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PhD Thesis Proposal: Yue Tang



1:00pm - 3:00pm ET

Borwell 658W, DHMC/Online

Optional ZOOM LINK

"Intraoperative dynamic contrast-enhanced fluorescence imaging for navigating orthopedic surgeries"


Infection following trauma is one of the most prevalent and challenging complications faced by orthopedic surgeons. Inadequate tissue perfusion plays a critical role in this complication, as poorly perfused bone can be a nidus for bacterial biofilm formation, creating resistance to antibiotics. Because of this, management of open fractures and fracture-related infection relies on aggressive and thorough debridement to remove all poorly perfused bone. However, there is a limited number of imaging tools to objectively inform bone perfusion and navigate the surgeries. To address this, indocyanine green (ICG)-based dynamic contrast-enhanced fluorescence imaging (DCE-FI) has been developed at Dartmouth to objectively measure bone perfusion during open orthopedic surgeries and guide surgical debridement of devitalized bone.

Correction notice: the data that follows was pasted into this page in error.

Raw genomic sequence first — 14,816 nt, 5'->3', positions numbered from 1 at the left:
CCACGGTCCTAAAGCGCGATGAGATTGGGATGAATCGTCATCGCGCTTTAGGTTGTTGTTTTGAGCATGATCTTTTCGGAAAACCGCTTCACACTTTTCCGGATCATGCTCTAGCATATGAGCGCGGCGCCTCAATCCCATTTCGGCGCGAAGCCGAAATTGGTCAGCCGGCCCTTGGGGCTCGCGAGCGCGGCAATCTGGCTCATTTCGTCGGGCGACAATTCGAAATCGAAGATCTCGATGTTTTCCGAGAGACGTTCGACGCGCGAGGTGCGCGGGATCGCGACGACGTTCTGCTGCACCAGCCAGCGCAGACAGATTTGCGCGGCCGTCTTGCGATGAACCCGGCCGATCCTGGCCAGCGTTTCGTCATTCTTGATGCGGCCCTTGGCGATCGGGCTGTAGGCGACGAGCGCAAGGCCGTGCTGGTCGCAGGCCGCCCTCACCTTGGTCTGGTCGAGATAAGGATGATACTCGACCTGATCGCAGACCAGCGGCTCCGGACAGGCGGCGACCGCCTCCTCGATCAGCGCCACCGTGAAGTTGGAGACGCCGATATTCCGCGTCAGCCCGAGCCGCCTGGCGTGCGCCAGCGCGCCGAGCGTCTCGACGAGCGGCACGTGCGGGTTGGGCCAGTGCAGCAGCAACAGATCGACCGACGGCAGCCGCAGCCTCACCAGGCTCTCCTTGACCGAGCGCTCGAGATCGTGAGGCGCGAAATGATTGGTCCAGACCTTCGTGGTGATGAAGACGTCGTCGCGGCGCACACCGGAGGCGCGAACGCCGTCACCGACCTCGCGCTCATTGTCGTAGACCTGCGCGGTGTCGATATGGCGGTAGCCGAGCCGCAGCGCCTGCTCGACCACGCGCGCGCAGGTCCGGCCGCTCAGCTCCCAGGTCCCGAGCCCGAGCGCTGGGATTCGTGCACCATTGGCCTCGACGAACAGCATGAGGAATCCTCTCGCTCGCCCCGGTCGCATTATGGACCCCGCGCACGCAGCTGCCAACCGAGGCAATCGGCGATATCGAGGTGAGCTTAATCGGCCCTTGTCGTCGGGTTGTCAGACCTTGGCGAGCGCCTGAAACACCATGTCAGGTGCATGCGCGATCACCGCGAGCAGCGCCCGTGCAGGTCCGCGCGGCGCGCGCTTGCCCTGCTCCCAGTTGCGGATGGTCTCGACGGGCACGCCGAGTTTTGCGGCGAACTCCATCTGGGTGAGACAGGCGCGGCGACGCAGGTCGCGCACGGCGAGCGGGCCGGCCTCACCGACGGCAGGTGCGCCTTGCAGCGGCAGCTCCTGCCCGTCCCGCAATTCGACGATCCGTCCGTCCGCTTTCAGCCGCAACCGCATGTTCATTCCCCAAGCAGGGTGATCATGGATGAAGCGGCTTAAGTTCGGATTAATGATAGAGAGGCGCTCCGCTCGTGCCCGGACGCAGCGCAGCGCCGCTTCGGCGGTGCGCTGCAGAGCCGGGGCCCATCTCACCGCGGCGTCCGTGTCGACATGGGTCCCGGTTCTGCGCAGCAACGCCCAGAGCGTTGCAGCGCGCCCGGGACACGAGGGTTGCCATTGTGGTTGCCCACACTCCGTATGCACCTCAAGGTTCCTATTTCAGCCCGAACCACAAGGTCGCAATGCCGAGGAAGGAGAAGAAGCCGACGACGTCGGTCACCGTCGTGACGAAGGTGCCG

While fluorescence imaging systems and image processing procedures have been studied by many research groups, adapting DCE-FI for intraoperative bone imaging is new and facing specific challenges related to bone. In my thesis study, methods for image processing and analysis have been developed to improve the accuracy of bone blood perfusion assessment. When these methods were applied to the images of infection/open fracture patients, low perfusion areas were identified by reduced maximum fluorescence intensity and blood flow, and showed strong correlations with early infections that occurred within 3 months after the surgery. In addition, a portable compact fluorescence imaging system (cBPI) has also been developed to work in austere environments and/or forward operating units close to the battlefield. Proposed work includes finishing outcome analysis to evaluate the association between post-debridement bone perfusion and the risk of infection recurrence and treatment failure, optimizing the imaging analysis workflow to reduce computation time, and implementing cBPI in animal and patient studies for comprehensive system validation, with streamlined analytic tools and user interface developed.

Thesis Committee

  • Shudong Jiang (Chair)
  • Jonathan Elliott
  • Ida Leah Gitajn
  • Brian Pogue (University of Wisconsin-Madison)


For more information, contact Thayer Registrar at thayer.registrar@dartmouth.edu.